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PLoS Negl Trop Dis. Oct 2010; 4(10): e835.
Published online Oct 5, 2010. doi:  10.1371/journal.pntd.0000835
PMCID: PMC2950148

Profound and Sustained Reduction in Chlamydia trachomatis in The Gambia: A Five-Year Longitudinal Study of Trachoma Endemic Communities

Marilia Sá Carvalho, Editor



The elimination of blinding trachoma focuses on controlling Chlamydia trachomatis infection through mass antibiotic treatment and measures to limit transmission. As the prevalence of disease declines, uncertainty increases over the most effective strategy for treatment. There are little long-term data on the effect of treatment on infection, especially in low prevalence settings, on which to base guidelines.

Methodology/Principal Findings

The population of a cluster of 14 Gambian villages with endemic trachoma was examined on seven occasions over five years (baseline, 2, 6, 12, 17, 30 and 60 months). Mass antibiotic treatment was given at baseline only. All families had accessible clean water all year round. New latrines were installed in each household after 17 months. Conjunctival swab samples were collected and tested for C. trachomatis by PCR. Before treatment the village-level prevalence of follicular trachoma in 1 to 9 year olds (TF%1–9) was 15.4% and C. trachomatis was 9.7%. Antibiotic treatment coverage was 83% of the population. In 12 villages all baseline infection cleared and few sporadic cases were detected during the following five years. In the other two villages treatment was followed by increased infection at two months, which was associated with extensive contact with other untreated communities. The prevalence of infection subsequently dropped to 0% in these 2 villages and 0.6% for the whole population by the end of the study in the absence of any further antibiotic treatment. However, several villages had a TF%1–9 of >10%, the threshold for initiating or continuing mass antibiotic treatment, in the absence of any detectable C. trachomatis.


A single round of mass antibiotic treatment may be sufficient in low prevalence settings to control C. trachomatis infection when combined with environmental conditions, which suppress transmission, such as a good water supply and sanitation.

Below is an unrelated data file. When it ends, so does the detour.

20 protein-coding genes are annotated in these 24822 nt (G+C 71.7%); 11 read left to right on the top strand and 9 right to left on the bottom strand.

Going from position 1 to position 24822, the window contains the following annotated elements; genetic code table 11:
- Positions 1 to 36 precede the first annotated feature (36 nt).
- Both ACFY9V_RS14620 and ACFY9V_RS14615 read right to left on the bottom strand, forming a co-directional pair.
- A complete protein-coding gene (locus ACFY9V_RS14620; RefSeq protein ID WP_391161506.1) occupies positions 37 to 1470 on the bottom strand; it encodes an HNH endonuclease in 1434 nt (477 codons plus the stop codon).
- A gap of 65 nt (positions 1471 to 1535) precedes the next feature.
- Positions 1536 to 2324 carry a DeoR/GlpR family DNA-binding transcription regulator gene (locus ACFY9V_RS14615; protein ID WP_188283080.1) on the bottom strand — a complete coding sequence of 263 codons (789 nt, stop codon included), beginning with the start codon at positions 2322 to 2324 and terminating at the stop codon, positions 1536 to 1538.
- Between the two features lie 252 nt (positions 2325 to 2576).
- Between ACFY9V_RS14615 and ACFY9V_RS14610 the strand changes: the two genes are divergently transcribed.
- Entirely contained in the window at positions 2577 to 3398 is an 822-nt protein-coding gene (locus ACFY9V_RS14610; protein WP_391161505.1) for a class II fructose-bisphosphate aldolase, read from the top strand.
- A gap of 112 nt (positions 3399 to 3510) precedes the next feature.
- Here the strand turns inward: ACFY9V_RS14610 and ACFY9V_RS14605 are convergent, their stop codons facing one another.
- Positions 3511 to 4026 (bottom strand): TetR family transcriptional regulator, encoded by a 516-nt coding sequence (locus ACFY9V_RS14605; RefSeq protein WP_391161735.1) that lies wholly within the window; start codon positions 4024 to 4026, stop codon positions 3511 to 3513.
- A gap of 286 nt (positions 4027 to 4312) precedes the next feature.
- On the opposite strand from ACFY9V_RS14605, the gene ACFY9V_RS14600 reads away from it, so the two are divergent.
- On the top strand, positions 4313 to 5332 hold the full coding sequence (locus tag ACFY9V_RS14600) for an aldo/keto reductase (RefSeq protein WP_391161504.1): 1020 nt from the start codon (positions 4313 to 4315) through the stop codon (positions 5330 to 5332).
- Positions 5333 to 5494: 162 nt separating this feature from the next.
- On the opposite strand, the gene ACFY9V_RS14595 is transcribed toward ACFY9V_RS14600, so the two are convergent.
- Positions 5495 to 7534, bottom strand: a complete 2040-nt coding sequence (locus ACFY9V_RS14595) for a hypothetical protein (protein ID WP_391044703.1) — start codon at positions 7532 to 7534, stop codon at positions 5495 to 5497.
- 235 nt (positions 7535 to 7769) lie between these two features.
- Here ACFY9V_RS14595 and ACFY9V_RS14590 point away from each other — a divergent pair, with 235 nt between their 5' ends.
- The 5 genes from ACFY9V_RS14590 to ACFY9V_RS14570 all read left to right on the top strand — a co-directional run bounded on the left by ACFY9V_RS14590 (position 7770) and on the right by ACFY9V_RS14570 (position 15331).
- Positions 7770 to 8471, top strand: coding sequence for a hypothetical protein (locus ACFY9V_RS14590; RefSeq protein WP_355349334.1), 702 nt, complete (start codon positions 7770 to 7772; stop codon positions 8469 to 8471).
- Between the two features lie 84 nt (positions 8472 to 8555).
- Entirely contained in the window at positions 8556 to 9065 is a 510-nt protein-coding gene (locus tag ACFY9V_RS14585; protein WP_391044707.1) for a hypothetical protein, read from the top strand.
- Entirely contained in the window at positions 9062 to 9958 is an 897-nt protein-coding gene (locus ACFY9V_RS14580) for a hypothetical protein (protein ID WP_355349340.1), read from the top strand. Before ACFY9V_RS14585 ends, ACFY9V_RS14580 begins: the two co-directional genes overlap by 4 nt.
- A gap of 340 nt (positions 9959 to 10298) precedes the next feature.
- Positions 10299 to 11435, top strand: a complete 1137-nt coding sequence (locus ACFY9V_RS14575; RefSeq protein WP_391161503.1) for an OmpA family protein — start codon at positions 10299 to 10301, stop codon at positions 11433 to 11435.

Author Summary

Trachoma is the most common infectious cause of blindness worldwide. Mass antibiotic treatment with azithromycin is used to control ocular Chlamydia trachomatis infection. There is uncertainty over how frequently and for how long treatment is needed, particularly in low prevalence settings. This study examines the effect of a single round of treatment on clinical disease and infection in a cluster of trachoma endemic Gambian villages over a five-year period. These villages had good water supplies and sanitation improved part way through the study. We found treatment was followed by a marked decline in infection prevalence (by PCR) to less than 1%. The decline in prevalence of active disease in children was less marked. Several villages had a prevalence of active trachoma in 1 to 9 year old children of greater than 10% during the follow-up period, mostly in the absence of detectable infection. The implication of this study is that a single, high coverage mass treatment may be sufficient to control C. trachomatis infection in a low prevalence setting, particularly when combined with environmental measures to limit transmission. However, relying on clinical signs to guide treatment decisions is likely to lead to significant amounts of over treatment where current guidelines are implemented.

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